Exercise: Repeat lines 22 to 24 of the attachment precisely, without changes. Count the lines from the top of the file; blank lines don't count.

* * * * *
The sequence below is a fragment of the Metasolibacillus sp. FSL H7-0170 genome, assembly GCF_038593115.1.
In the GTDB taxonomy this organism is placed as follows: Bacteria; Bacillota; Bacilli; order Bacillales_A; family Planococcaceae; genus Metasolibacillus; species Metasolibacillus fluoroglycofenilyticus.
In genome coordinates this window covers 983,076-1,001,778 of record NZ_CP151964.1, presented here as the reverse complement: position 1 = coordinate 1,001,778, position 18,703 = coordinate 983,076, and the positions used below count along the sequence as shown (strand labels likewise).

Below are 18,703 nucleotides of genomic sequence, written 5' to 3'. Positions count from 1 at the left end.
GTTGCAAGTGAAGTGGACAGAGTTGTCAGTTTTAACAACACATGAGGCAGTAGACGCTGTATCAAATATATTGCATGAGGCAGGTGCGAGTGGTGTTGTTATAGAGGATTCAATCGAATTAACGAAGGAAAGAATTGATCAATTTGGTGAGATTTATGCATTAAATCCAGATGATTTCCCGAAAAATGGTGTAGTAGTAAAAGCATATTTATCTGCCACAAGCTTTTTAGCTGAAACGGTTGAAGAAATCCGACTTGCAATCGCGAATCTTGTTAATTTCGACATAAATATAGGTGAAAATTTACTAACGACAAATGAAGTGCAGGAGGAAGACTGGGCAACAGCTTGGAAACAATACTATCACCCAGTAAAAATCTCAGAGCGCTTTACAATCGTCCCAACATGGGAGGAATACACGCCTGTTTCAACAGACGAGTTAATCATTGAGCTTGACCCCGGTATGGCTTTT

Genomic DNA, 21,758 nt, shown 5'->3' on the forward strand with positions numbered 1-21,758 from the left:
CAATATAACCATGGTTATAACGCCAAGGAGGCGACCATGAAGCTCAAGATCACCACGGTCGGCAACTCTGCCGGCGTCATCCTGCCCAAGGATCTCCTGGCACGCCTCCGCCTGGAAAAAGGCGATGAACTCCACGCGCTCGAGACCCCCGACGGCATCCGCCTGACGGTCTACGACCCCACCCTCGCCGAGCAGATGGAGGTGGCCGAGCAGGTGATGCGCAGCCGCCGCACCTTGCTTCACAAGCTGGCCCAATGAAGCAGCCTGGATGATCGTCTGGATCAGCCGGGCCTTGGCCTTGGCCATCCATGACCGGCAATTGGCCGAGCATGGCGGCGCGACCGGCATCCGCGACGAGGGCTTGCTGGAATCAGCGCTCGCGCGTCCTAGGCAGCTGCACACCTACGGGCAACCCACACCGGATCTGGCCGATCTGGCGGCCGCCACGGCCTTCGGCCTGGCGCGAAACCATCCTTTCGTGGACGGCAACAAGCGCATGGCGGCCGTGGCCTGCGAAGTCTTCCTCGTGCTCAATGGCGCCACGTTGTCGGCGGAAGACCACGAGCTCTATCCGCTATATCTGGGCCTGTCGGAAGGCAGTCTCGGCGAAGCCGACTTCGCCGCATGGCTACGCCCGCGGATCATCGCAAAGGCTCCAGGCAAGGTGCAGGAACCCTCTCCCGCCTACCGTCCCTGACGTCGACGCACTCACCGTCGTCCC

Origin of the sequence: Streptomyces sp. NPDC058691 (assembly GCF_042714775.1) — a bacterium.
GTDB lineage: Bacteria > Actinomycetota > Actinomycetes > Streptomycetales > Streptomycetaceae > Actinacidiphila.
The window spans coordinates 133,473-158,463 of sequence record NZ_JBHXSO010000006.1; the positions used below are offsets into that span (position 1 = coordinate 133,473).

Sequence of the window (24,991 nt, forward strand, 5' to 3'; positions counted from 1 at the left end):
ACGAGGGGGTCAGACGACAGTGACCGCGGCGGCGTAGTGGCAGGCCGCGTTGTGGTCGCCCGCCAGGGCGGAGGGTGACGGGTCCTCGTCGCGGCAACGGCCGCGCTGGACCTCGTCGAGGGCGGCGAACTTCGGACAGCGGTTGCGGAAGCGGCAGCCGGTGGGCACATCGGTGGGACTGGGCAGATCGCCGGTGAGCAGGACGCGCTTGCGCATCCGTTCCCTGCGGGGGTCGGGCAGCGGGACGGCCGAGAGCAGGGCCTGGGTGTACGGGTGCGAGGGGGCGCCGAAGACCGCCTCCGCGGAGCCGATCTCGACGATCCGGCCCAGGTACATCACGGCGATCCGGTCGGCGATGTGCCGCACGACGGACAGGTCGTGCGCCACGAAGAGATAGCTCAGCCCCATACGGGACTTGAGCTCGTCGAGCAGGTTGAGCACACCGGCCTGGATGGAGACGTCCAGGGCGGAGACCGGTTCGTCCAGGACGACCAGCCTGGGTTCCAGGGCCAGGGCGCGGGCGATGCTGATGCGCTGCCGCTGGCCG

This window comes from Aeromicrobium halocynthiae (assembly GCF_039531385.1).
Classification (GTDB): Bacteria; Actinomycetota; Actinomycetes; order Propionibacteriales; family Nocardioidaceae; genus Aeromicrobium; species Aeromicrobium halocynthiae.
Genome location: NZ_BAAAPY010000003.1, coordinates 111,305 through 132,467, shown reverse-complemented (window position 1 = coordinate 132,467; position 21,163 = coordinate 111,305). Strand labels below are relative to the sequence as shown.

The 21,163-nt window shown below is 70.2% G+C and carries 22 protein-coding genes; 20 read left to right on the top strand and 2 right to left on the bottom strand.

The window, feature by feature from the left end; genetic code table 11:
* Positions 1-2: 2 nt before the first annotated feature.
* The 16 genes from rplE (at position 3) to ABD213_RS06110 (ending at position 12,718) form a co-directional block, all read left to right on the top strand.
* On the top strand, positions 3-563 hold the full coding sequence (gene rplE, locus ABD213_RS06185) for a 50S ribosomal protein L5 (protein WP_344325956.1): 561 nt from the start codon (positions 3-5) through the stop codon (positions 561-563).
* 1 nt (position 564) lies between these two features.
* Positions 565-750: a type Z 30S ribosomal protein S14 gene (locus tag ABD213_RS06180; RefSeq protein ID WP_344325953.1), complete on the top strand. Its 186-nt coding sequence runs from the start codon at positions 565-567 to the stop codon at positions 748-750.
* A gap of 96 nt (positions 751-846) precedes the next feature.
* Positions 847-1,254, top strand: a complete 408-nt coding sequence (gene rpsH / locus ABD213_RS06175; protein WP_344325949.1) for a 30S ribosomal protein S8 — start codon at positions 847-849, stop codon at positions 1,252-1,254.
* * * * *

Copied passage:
* Positions 565-750: a type Z 30S ribosomal protein S14 gene (locus tag ABD213_RS06180; RefSeq protein ID WP_344325953.1), complete on the top strand. Its 186-nt coding sequence runs from the start codon at positions 565-567 to the stop codon at positions 748-750.
* A gap of 96 nt (positions 751-846) precedes the next feature.
* Positions 847-1,254, top strand: a complete 408-nt coding sequence (gene rpsH / locus ABD213_RS06175; protein WP_344325949.1) for a 30S ribosomal protein S8 — start codon at positions 847-849, stop codon at positions 1,252-1,254.